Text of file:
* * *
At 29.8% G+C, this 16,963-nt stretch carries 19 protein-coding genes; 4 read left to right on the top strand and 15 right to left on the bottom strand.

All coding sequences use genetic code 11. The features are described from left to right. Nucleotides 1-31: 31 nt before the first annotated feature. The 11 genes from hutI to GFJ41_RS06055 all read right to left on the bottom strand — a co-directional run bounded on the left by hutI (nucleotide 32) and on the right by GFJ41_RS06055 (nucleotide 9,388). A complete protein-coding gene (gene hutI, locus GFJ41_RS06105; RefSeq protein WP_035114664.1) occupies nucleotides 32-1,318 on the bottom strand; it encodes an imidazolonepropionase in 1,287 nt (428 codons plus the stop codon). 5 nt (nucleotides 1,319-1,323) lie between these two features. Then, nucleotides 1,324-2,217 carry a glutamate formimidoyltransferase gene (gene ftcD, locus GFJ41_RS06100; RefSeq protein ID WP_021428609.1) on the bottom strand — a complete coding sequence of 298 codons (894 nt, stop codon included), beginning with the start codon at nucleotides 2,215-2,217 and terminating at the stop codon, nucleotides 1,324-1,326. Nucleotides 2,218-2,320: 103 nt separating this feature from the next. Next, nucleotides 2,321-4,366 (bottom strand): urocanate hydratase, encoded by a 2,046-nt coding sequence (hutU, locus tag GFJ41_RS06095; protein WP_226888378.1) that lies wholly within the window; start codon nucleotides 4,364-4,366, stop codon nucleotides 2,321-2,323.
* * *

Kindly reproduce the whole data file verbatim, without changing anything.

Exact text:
At 29.8% G+C, this 16,963-nt stretch carries 19 protein-coding genes; 4 read left to right on the top strand and 15 right to left on the bottom strand.

All coding sequences use genetic code 11. The features are described from left to right. Nucleotides 1-31: 31 nt before the first annotated feature. The 11 genes from hutI to GFJ41_RS06055 all read right to left on the bottom strand — a co-directional run bounded on the left by hutI (nucleotide 32) and on the right by GFJ41_RS06055 (nucleotide 9,388). A complete protein-coding gene (gene hutI, locus GFJ41_RS06105; RefSeq protein WP_035114664.1) occupies nucleotides 32-1,318 on the bottom strand; it encodes an imidazolonepropionase in 1,287 nt (428 codons plus the stop codon). 5 nt (nucleotides 1,319-1,323) lie between these two features. Then, nucleotides 1,324-2,217 carry a glutamate formimidoyltransferase gene (gene ftcD, locus GFJ41_RS06100; RefSeq protein ID WP_021428609.1) on the bottom strand — a complete coding sequence of 298 codons (894 nt, stop codon included), beginning with the start codon at nucleotides 2,215-2,217 and terminating at the stop codon, nucleotides 1,324-1,326. Nucleotides 2,218-2,320: 103 nt separating this feature from the next. Next, nucleotides 2,321-4,366 (bottom strand): urocanate hydratase, encoded by a 2,046-nt coding sequence (hutU, locus tag GFJ41_RS06095; protein WP_226888378.1) that lies wholly within the window; start codon nucleotides 4,364-4,366, stop codon nucleotides 2,321-2,323.